Interreligious irony

Despite all the controversy, inter-religious dialogue in America is actually benefiting from “The Passion of the Christ.”

That’s just one of many ironic aspects about the whole “Passion” brouhaha pointed out by Michael Cook, one of seven theologians who reviewed early versions of the script.

From the moment he and his colleagues were invited to critique the script in last April, the entire process has been plagued by unexpected events that have yielded often-unintended results.

Cook, the Sol & Arlene Bronstein Professor of Judeo-Christian Studies at Hebrew Union College-Jewish Institute of Religion in Cincinnati, Ohio, described his “Passion” experiences last week to a crowd of 200 people at Peninsula Temple Sholom in Burlingame.

At times funny and often engaging, Cook’s story is both a cautionary tale about what can happen when Christian and Jewish views come into contact, as well as a simple plea to let historians do the work of history, and let artists do the work of art.

An expert in Jewish-Christian relations — and perhaps the country’s only rabbi with a Ph.D. in New Testament studies — he was invited by the United States Conference of Bishops to review a draft that was leaked from the production set.

The bishops were concerned that Gibson’s film would violate recent guidelines for presenting the so-called passion plays, representations of the little-known last days of Jesus. Those guidelines grew out of Vatican II, the 1965 edict that said, among other things, that Jews must not be blamed for Jesus’ death.

The scholars were aghast at what they found.

Yes, the Gospels were in the script, but so were dozens of motifs and scenes that weren’t from the Bible at all. In particular, the scholars noted similarities between the script and the mystical writings of Anne Catherine Emmerich, a 19th century German nun.

“The problem would have been changed entirely if only Gibson had done his Diane Sawyer interview in the beginning of the process instead of the end,” explained Cook of Gibson’s February interview.

Gibson, visibly uncomfortable, said for the first time that the movie was just his own personal interpretation.

Up until then, Cook said, Gibson has described the movie as “the most accurate historical representation of what actually occurred” at the time of Jesus’ death.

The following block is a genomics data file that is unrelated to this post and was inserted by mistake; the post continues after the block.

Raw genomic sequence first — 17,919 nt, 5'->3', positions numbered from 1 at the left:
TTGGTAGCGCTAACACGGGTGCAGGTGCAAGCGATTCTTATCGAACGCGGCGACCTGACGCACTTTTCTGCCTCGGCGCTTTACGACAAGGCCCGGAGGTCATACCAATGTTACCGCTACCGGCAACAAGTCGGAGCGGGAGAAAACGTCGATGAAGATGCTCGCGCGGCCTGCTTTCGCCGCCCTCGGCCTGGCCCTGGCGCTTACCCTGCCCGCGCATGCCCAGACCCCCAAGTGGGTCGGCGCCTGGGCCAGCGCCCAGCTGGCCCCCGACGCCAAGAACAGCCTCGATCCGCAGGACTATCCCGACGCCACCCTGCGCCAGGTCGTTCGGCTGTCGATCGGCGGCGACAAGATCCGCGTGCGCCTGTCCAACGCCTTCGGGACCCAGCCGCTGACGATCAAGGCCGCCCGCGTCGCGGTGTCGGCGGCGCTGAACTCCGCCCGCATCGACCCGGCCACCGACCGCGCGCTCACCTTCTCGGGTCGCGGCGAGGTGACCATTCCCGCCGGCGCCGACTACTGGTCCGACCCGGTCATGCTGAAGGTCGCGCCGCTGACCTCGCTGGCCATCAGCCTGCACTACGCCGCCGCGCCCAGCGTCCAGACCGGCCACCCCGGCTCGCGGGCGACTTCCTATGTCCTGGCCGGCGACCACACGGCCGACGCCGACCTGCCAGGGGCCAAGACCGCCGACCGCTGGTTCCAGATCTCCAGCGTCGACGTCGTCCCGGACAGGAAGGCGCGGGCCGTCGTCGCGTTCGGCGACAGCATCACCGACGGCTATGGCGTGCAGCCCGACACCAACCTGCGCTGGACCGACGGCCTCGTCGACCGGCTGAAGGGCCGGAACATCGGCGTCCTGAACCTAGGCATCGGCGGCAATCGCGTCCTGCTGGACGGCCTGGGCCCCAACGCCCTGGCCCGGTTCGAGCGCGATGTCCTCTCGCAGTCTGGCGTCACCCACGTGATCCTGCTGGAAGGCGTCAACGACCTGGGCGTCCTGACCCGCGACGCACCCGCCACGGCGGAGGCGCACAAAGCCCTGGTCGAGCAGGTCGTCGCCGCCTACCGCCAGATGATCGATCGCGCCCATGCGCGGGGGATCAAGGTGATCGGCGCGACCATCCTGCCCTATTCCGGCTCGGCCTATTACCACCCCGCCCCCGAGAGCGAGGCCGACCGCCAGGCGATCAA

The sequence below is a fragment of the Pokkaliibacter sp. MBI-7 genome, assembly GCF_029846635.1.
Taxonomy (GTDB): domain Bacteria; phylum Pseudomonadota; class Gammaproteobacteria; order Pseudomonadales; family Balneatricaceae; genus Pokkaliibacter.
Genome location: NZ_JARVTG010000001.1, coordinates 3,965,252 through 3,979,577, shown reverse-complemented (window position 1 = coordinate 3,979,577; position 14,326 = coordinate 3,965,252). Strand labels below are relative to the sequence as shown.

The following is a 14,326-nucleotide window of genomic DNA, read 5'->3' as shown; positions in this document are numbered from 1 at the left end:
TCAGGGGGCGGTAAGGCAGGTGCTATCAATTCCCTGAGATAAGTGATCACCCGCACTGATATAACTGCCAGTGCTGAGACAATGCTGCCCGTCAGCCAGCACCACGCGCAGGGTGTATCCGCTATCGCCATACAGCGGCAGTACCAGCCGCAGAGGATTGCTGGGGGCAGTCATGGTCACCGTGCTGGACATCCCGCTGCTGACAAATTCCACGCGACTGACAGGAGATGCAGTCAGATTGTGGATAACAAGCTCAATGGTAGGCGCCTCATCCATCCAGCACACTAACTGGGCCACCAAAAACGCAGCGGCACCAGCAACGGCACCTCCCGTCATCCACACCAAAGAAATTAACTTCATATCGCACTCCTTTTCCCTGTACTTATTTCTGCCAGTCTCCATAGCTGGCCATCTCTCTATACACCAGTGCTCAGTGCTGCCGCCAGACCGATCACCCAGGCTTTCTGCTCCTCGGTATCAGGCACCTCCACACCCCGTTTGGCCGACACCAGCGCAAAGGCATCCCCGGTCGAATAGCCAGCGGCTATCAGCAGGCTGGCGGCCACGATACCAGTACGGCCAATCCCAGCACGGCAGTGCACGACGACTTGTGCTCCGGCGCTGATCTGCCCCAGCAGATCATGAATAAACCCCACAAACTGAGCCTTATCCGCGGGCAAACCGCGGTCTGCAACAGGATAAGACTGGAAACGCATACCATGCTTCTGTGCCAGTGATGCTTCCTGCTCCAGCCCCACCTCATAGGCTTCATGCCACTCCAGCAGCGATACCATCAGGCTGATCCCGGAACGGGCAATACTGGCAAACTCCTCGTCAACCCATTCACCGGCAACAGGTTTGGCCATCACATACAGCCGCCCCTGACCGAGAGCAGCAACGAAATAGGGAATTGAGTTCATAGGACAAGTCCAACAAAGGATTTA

The admission would also have saved plenty of ink.

After the scholars provided the bishops and Gibson with their critical report, Gibson’s self-owned production company, Icon Productions, went into full damage-control mode — threatening the scholars with legal action and leading to the bishops to drop out from their own inquest in June 2003.

This left the Anti-Defamation League — which had signed on to the critique merely in a show of support — holding the bag.

So what was a struggle between Gibson and the Church suddenly became a more inflammatory battle between Gibson and the Jews.

In most articles from that time, the Jews were accused of being overly critical — despite the fact that it was the bishops themselves who had invited the criticism. And despite the fact, as Cook pointed out, that it’s Catholic policy to review passion plays in consultation with scholars.

So what’s the big deal, anyhow? Isn’t a filmmaker allowed to have some creative license? Yes and no, said Cook.

So little of the last days of Jesus is known, and so much has been done to harm Jews through depictions of the those hazy days, that even most Christian scholars refuse to speculate on what exactly went on.

And the church itself has recommended that it never be depicted at all.

“So we scholars were being labeled ‘revisionists,’ smiled a rueful Cook, “when it was the Gospel writers who themselves were revisionists.”

To see the criteria for the evaluation of dramatizations of the Passion, go to
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